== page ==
I’m not a fan of playing the US Open and Women’s Open on consecutive weeks. The huge grandstands that will be filled for the men will be empty for the women. I’d imagine that besides the obvious shorter tees the green speeds and firmness will be somewhat slower and more receptive also.

11. If you were the Senior Director, Rules and Competitions for the USGA (as you were in the 1990s), would you play the third hole at No. 2 from the 290 yard tees at least one day during the 2014 U.S. Open?

I would play the third as a drive able four either during the third or fourth rounds. During the first two rounds, with 156 players, the drive-able set up would slow play down.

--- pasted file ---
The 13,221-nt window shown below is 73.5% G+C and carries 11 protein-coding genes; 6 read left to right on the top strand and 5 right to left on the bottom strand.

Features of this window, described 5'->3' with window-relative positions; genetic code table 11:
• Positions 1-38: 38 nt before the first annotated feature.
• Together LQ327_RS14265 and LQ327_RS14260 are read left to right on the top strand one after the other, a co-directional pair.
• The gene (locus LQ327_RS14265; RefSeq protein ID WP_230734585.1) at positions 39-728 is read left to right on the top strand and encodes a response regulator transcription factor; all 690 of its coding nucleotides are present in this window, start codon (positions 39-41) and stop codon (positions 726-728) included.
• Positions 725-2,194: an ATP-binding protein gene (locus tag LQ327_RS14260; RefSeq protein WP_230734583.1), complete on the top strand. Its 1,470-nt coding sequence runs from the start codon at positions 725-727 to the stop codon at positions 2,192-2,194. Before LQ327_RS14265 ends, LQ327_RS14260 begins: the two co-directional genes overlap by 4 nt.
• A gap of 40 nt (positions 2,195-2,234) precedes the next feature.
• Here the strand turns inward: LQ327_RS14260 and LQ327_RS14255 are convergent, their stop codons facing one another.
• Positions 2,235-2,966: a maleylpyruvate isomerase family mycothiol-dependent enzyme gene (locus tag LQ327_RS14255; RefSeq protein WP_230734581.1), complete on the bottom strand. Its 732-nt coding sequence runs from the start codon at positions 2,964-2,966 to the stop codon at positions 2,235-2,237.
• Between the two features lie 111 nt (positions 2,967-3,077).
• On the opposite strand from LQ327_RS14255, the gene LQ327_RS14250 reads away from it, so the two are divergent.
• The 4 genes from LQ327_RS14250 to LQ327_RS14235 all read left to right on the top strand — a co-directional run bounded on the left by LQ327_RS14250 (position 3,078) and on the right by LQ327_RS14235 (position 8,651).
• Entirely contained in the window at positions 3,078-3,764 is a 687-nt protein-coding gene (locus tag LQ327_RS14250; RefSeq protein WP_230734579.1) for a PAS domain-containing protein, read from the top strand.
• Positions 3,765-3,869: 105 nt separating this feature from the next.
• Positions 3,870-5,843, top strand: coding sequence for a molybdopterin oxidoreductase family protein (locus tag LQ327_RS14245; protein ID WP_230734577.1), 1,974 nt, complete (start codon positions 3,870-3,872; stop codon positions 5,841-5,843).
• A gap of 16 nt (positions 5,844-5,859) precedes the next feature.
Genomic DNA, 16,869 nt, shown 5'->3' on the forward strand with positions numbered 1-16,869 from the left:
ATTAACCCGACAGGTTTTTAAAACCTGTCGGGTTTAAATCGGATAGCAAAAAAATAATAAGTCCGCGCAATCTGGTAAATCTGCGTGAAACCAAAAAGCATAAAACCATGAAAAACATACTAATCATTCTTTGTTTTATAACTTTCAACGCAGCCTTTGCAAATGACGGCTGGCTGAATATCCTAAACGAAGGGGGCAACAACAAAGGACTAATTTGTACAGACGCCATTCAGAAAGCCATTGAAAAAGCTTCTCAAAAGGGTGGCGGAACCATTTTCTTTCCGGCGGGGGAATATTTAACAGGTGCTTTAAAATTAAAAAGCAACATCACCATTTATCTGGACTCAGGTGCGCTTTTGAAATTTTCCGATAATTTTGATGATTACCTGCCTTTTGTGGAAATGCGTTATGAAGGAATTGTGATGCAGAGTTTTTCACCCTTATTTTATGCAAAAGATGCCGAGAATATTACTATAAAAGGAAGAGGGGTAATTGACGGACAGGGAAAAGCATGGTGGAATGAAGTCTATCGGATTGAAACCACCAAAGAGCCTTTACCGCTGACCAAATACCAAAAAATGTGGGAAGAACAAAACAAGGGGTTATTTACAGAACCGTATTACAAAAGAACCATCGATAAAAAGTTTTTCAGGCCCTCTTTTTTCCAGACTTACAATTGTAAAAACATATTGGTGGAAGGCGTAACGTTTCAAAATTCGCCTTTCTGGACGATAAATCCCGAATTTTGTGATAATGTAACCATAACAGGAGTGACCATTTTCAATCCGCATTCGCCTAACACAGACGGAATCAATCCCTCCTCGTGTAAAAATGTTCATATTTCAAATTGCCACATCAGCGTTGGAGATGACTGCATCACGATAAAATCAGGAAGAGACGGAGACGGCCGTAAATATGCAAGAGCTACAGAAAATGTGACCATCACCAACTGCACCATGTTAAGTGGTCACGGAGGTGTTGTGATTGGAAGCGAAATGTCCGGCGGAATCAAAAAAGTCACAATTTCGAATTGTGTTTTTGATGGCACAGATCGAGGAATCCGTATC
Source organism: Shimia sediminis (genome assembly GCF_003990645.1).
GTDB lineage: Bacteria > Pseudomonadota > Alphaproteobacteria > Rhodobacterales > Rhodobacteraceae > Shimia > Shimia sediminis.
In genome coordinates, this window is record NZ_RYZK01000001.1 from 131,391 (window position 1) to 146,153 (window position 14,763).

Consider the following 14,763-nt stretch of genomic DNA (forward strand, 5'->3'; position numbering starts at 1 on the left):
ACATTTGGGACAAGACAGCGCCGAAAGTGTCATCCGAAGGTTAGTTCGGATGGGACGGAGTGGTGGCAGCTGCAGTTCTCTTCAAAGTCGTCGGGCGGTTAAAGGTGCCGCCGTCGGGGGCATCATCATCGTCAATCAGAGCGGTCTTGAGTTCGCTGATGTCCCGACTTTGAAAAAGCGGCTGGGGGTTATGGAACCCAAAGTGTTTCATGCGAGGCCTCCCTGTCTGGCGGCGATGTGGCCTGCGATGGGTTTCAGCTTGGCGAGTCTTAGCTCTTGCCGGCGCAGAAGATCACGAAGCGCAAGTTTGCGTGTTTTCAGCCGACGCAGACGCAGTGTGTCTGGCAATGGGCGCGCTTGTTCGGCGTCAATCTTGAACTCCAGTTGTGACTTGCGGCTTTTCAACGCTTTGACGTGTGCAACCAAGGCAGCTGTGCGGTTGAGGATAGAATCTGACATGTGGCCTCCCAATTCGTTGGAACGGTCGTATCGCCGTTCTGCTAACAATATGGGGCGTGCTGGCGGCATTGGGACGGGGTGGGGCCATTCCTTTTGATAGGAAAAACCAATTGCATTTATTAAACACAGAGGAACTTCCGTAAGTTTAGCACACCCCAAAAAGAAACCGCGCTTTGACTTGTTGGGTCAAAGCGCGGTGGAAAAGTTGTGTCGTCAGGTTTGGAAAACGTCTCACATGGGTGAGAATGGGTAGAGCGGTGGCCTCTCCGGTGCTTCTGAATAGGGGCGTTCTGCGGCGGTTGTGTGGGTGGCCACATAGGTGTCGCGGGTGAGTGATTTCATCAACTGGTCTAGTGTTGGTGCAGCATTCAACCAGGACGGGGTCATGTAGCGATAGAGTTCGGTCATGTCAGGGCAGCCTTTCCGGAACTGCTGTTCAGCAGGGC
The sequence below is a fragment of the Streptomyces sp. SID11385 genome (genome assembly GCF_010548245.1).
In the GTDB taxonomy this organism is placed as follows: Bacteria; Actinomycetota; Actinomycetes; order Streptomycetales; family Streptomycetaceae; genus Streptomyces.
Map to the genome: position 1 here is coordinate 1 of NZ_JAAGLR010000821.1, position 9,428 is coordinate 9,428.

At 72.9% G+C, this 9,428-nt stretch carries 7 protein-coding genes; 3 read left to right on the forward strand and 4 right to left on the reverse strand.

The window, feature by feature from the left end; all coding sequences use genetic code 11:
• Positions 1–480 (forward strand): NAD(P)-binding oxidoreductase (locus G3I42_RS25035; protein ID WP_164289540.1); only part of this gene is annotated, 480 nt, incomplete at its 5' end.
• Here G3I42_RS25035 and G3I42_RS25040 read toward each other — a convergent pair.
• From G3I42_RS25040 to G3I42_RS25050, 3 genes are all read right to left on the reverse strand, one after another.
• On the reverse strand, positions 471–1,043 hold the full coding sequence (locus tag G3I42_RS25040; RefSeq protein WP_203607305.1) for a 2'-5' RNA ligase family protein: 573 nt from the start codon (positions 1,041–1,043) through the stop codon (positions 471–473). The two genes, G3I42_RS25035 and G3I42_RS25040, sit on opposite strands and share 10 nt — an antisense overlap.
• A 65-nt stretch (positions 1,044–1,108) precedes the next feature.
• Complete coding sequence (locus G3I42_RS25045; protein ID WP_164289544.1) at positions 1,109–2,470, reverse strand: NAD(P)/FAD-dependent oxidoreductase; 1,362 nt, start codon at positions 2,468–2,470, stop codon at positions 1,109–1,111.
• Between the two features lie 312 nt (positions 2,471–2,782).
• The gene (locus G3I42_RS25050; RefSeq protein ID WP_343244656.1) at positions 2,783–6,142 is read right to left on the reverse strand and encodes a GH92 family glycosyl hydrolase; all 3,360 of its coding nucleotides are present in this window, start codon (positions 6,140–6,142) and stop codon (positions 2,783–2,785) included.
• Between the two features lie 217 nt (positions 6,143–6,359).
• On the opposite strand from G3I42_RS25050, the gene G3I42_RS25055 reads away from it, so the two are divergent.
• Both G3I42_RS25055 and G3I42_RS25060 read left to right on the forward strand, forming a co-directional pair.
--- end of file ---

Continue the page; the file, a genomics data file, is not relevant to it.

12. Do you agree with playing the 4th as a par 4 and the fifth as a par 5 from a newly built tee? 

I don’t really have a problem with these changes. Originally, Ross designed these holes as a par four and five, respectfully. There is a problem with player and spectator congestion as the third green, fourth tee, fifth green and sixth tees all merge. It will slow play and spectator movement with the fourth played from a shorter tee than the par five tee.

Hitting - and holding - the 5th green from 240 yards out as a par five will prove to be quite a challenge for the men and women in 2014.

Hitting – and holding – the 5th green from 240 yards out as a par five will prove to be quite a challenge for the men and women in 2014.

13. How has the overall set-up of golf courses on the PGA Tour, Champions Tour and at USGA championships changed since you oversaw things in the 1990s? What do you like and not like?